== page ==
Katrina Jane Rice shares another pertinent guest post with us – this time, she is addressing blood sugar issues that can show up during and after the Pause. As the hot flashes diminish and mood swings stabilize, our attention rightly turns to aging and remaining healthy. Enjoy.
The Connection Between Blood Sugar And Menopause
by Katrina Jane Rice
Menopause is the time in a woman’s life when her menstrual cycle and her ability to reproduce stop.
As a result, different symptoms occur, such as weight gain, hot flashes, mood swings, irritability, and sleep problems among others. These are triggered by decreased estrogen and progesterone levels in the body and can lead to health concerns to look out for.
If you are in your forties and about to reach menopause, you can expect the above symptoms as well as possible blood sugar problems.
Just as every woman experiences different symptoms, not everyone suffers from high blood sugar. Some women may have lower levels while some may not experience any change at all.
Women who are dealing with blood sugar problems even before they reach their menopause stage are usually those diagnosed with diabetes by their doctors.
Effects of Menopause On Your Blood Sugar
If you are already managing high blood sugar levels before menopause, there are certain changes in your body that you need to be prepared for. You will find that your blood sugar fluctuates more often and it may become more unpredictable. This can alter your energy and affect how you go about your daily activities.
Since the symptoms of menopause can alter your daily routine (due to sleepless nights, mood swings, weight gain and irritability), you will find it more difficult to manage your pre-existing health issues as easily as you used to. Before the menopause symptoms totally take effect on you, beating your health problems and normalizing your blood sugar as soon as possible will truly make a difference.
Estrogen’s Role On Your Blood Sugar
The hormone estrogen decreases when you hit menopause. When it does, your body will undergo significant physical and physiological changes. Your body which once was a well-oiled machine will go through a series of unpredictable metabolic responses that can pose health problems and even put you at risk of diabetes.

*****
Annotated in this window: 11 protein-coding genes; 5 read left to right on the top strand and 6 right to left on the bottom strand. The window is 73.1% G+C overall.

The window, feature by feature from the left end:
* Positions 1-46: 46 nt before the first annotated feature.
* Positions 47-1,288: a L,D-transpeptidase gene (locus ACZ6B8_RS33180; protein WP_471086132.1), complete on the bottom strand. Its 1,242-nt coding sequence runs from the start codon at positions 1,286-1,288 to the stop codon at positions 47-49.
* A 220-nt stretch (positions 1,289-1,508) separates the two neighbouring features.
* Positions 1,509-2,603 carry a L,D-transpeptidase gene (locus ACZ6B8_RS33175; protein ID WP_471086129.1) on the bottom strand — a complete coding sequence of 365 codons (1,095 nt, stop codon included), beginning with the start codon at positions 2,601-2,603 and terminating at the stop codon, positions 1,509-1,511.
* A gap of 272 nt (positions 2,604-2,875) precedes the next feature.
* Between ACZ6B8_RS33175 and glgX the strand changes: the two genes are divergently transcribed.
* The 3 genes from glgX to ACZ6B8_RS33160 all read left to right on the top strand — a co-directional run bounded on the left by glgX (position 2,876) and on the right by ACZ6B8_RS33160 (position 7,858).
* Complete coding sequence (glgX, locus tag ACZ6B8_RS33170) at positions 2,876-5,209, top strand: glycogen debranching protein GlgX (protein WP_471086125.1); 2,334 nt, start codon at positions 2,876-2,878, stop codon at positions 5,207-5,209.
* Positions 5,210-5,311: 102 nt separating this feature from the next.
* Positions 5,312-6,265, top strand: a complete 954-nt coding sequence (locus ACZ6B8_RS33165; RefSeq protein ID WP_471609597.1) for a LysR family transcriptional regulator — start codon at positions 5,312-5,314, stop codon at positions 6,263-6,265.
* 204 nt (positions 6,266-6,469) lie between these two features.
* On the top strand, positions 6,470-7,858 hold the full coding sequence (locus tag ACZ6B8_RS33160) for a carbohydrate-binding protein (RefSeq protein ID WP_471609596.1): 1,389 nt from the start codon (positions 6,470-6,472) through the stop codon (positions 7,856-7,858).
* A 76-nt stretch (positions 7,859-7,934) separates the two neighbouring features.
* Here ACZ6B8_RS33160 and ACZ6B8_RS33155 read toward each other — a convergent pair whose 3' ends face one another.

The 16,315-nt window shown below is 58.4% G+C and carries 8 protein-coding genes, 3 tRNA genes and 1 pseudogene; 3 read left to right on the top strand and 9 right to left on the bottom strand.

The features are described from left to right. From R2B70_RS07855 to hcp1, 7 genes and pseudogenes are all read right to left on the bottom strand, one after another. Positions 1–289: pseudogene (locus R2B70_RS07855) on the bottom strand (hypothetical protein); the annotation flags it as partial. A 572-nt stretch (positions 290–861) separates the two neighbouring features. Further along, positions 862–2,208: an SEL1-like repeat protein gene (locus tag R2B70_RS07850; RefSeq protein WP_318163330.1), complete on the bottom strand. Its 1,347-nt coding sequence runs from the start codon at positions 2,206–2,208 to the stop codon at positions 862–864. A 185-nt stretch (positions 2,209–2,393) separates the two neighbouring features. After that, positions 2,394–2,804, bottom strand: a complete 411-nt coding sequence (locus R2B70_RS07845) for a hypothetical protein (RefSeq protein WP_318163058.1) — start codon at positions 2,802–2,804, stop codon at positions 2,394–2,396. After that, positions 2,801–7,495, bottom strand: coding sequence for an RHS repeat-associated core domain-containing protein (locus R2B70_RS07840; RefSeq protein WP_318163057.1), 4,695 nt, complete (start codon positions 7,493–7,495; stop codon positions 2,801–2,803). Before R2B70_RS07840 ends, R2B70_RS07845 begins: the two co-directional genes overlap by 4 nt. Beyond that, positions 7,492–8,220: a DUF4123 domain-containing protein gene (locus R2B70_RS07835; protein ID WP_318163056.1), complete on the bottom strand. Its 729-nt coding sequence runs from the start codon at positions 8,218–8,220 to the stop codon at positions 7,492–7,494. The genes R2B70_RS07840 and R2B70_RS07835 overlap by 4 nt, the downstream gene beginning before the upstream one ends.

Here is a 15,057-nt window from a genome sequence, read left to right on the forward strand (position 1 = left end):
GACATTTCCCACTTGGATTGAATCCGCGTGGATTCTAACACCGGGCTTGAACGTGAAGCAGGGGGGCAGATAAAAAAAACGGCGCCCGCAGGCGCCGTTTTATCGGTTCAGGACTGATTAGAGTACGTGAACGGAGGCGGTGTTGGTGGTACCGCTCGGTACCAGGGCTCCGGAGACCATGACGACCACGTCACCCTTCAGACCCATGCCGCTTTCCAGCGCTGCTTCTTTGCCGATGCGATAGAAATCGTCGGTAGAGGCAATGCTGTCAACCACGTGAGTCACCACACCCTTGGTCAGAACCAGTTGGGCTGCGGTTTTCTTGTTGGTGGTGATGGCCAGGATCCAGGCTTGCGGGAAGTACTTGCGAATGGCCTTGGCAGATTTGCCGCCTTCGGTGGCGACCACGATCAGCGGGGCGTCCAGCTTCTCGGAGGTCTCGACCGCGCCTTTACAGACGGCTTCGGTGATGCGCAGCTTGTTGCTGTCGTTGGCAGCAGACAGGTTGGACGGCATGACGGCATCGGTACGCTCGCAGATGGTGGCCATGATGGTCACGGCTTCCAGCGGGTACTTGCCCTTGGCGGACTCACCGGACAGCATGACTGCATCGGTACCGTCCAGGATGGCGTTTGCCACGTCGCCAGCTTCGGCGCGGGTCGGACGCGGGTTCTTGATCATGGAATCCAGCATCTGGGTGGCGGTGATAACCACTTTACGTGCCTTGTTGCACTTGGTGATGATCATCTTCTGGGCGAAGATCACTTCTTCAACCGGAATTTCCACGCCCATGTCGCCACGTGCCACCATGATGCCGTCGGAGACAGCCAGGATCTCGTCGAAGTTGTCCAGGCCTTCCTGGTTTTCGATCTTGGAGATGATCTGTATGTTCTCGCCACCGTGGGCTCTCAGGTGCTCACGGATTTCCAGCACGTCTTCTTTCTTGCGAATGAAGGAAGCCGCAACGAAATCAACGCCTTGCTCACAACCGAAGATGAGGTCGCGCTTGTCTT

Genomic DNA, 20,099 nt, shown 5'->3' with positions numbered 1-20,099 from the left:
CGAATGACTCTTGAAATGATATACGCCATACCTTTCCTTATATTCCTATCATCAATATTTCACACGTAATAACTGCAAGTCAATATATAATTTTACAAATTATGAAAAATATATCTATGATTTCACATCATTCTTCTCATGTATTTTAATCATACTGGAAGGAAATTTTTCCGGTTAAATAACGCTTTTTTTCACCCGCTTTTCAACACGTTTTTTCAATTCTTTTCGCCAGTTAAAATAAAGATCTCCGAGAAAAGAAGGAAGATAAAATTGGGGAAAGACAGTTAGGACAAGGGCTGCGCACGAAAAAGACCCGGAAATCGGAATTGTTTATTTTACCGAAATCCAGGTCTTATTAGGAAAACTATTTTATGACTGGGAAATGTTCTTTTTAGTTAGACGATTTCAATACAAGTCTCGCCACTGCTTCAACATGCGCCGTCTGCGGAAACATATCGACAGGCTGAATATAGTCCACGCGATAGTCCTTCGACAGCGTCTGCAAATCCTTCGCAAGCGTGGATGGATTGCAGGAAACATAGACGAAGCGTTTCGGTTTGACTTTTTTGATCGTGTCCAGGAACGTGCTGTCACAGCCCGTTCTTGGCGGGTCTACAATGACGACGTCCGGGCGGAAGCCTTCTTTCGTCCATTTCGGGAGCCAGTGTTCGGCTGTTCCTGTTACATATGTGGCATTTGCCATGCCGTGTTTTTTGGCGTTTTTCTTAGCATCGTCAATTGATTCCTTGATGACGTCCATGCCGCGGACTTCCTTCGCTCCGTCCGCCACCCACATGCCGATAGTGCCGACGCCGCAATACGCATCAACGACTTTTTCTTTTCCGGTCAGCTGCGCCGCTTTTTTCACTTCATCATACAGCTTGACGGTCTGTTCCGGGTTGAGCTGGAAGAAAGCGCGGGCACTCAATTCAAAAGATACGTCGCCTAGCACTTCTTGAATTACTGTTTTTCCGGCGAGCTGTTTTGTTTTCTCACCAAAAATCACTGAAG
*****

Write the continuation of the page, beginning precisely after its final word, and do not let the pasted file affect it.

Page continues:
To explain further, estrogen plays many roles in a woman’s body and that includes blood sugar regulation. The hormone estrogen has a protective effect on the pancreas and the pancreatic cells by preventing premature cell death.
The pancreas is the organ producing insulin, which is needed to burn sugar. While estrogen helps keep your pancreas healthy, it can efficiently produce insulin and transfer the sugar from your blood to your cells.
The sudden decline of estrogen contributes to your body’s resistance to insulin. For this reason, the sugar in your blood cannot be distributed to your cells and be utilized for energy production. If left untreated, your blood sugar will constantly stay high and can cause the metabolic disorder diabetes.
How To Stay Healthy
If you have been living an unhealthy lifestyle for years, you have to know that there is no quick and easy solution to this complicated medical situation where diabetes and menopause co-exist.
It is normal to feel worried about the likelihood of getting diabetes. But early intervention with a physical check up will determine the amount of work you need to improve your health.
If you already have blood sugar problems before reaching the menopause stage, continue to live a healthy lifestyle and consult your doctor immediately to plan a course of prevention from diabetes. This way you do not have to worry about the other health concerns menopause can bring up.
Monitor your blood sugar and pay a close attention to your lifestyle. Stay away from stress, sleep better at night, eat balanced meals and exercise regularly. If you are overweight, you will be required to shed off the excess pounds as early as possible. Losing as little as 10 pounds can already make a significant difference in your health. Working out daily can also improve your insulin sensitivity.
Be cautious of your health sooner than later. Though menopause is just a stage in a woman’ life, it can become a threat to her overall health. Maintain a healthy lifestyle while waiting for the menopausal symptoms to subside. If you do, you will surely avoid serious health concerns that many women are facing today.
Thank you for this interesting post. I am almost 60 years old and just about finished with hot flashes. It has been a long menopausal road for me. Both my mother and my grandmother became diabetic in their menopause so I have made an extra effort to be diligent about this. Though it has been challenging to keep my weight down, I work on a healthy diet and staying active.
Also, in my reading about diabetes I learned that stress management is a big component of diabetics.. I have worked hard on that aspect and do credit faith and meditation to keeping stress levels down. I get a blood test every year and so far there has been no onset.
Wonderful, Joanne! Keep up the great work – you inspire us. Lynette